Wednesday, June 05, 2013

Geocaching in Edmonton Part 2

Here's a picture of all of us on our hike - great shot!

Monday, June 03, 2013

11 Varieties this year!

Here are some pictures of my special heirloom varieties.  The top picture is the Costello Genovese - Hard to find old classic heirloom 8- 12 oz fruits.  I'm not sure why the deep ribbing, it didn't say that it was like that nor do the pictures look like that.  I have another that has deep ribbing, maybe I mixed up the labels?  The bottom one is one of the ones I am SO excited about.  The Lemon Drop - Translucent yellow/green cherries, sweet/tart flavor.  Doesn't it look like they are going to be SO interesting.

Geocaching with the Family in Canada

What a fun, fun afternoon we had yesterday.  I introduced my family and especially the kids to the world wide treasure hunt game called geocaching.  Geocaching in Edmonton is very different than in Los Angeles. With the incredible amount of greenspace in the city every cache we found was an adventure and unique.  The first cache we found was no more than a couple blocks from my sister's house but it might as well have been in the forest. The first picture is of that first cache.  It was hidden in a fake birdhouse.  I wonder if the birds get faked out too?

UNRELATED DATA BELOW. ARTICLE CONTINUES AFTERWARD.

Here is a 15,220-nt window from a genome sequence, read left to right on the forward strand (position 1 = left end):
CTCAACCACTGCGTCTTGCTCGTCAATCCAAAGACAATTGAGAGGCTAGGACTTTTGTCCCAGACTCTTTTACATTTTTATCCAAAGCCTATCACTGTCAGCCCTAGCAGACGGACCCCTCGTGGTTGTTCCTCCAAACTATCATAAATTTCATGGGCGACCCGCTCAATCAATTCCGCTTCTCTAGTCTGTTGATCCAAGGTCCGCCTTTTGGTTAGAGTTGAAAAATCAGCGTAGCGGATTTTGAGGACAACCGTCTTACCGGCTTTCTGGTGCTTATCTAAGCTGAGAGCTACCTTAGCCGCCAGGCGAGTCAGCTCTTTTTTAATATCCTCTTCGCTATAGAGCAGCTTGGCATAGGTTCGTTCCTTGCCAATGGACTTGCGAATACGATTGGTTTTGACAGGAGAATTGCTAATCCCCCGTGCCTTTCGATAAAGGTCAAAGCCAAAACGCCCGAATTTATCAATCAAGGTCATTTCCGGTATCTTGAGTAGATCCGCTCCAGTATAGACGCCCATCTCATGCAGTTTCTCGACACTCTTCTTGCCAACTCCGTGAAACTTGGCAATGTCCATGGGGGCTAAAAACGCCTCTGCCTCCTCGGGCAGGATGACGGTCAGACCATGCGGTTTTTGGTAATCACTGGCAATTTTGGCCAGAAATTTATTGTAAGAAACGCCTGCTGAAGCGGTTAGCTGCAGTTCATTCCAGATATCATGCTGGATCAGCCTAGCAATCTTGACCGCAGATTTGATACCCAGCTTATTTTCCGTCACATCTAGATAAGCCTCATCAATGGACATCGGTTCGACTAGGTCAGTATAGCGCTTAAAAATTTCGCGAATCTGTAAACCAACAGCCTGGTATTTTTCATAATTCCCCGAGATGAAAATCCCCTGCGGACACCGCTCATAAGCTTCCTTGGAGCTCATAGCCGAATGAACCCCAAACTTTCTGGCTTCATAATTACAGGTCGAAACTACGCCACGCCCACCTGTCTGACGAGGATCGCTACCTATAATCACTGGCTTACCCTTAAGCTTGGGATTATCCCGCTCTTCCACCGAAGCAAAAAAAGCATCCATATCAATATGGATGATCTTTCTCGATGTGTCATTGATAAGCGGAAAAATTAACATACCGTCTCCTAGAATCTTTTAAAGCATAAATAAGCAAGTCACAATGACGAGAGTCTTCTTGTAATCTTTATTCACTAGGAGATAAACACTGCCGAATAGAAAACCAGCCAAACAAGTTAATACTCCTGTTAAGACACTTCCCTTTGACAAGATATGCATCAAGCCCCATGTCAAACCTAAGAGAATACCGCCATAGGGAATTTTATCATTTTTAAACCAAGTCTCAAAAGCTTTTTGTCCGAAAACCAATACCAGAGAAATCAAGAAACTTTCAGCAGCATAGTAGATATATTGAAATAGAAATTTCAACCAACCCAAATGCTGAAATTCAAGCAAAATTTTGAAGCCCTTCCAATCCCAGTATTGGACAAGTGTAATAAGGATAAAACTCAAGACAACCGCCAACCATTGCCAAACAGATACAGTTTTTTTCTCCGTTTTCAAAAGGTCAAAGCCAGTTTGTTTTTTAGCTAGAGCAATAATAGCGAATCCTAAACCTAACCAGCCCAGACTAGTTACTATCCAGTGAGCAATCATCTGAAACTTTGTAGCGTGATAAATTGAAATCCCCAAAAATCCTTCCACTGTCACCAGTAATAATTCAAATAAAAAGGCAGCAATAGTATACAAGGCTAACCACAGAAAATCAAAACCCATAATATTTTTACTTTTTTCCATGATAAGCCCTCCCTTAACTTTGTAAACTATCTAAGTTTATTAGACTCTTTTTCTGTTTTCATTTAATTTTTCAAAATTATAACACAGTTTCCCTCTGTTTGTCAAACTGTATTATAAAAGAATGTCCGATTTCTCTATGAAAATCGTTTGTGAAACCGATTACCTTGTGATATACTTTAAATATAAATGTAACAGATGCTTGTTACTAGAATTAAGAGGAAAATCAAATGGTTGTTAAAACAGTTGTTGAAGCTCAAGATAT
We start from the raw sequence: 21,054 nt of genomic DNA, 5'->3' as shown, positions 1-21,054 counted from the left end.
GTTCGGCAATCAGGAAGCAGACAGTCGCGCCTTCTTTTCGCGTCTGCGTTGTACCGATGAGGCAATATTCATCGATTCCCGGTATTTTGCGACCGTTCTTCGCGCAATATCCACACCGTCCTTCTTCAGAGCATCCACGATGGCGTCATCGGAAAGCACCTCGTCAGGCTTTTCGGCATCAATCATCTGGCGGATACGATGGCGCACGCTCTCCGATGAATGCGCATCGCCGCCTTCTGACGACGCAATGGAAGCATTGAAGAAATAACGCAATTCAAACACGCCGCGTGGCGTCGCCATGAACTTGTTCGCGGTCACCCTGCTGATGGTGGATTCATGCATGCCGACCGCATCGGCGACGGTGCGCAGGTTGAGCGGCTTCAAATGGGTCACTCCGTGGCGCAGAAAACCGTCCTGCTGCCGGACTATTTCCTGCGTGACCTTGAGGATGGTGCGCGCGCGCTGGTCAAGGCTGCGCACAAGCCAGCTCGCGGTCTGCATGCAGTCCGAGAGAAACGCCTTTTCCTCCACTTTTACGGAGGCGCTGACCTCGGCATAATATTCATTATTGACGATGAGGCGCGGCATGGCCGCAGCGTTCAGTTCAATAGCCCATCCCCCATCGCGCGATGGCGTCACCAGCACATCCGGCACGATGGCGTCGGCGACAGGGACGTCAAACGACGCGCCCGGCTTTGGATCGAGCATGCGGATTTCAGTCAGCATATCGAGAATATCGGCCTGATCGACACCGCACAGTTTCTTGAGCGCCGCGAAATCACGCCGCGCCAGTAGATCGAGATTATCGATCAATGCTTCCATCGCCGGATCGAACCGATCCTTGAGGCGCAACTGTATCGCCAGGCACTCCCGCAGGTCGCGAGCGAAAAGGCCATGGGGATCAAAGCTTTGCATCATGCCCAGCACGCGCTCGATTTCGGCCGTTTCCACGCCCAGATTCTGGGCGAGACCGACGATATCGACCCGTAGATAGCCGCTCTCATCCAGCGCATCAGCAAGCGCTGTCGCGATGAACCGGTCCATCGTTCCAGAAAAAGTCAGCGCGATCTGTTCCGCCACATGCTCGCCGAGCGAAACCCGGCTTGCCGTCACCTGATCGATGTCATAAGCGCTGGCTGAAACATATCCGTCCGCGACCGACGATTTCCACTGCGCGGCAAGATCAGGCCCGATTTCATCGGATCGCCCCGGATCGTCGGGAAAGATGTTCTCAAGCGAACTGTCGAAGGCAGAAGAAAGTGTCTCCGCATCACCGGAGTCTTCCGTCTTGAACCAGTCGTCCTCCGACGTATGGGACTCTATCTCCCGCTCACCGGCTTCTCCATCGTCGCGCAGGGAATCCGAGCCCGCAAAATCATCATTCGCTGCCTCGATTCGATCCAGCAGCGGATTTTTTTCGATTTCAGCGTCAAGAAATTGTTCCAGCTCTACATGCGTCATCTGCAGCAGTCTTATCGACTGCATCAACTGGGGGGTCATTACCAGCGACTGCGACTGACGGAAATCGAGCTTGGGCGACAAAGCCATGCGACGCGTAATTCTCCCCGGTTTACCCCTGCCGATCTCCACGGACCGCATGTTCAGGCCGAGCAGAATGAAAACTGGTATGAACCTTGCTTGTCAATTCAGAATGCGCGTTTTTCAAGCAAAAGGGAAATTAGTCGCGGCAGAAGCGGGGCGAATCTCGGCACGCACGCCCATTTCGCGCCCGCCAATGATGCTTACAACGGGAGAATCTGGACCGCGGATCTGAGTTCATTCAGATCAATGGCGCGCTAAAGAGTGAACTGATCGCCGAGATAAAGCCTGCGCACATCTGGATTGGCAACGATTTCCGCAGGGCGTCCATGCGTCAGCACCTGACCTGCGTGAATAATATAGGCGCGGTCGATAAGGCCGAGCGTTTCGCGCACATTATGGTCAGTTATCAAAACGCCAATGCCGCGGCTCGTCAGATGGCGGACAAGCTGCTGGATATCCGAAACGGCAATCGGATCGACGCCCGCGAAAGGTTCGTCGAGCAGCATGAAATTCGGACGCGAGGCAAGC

Each cache we found had a large number of kid friendly goodies in it and we left a Los Angeles souvenir in each as we went.  Here's a picture of Sienna who is holding the GPS to cache #3 - as you can see, she is highly focused and was very good at it.

Cache #4 was a small micro and I was worried it would be hard to find.  I let the kids run with the GPS while I used my geo senses to track it.  I discovered it but let them make the find.  It was a toughie but Sienna made the grab.  As you can see by the picture it is a fake bolt.  The trick is in looking for things that are not normal.  None of the other 6x6 posts had a bolt in it - so, different...Clever hide for sure.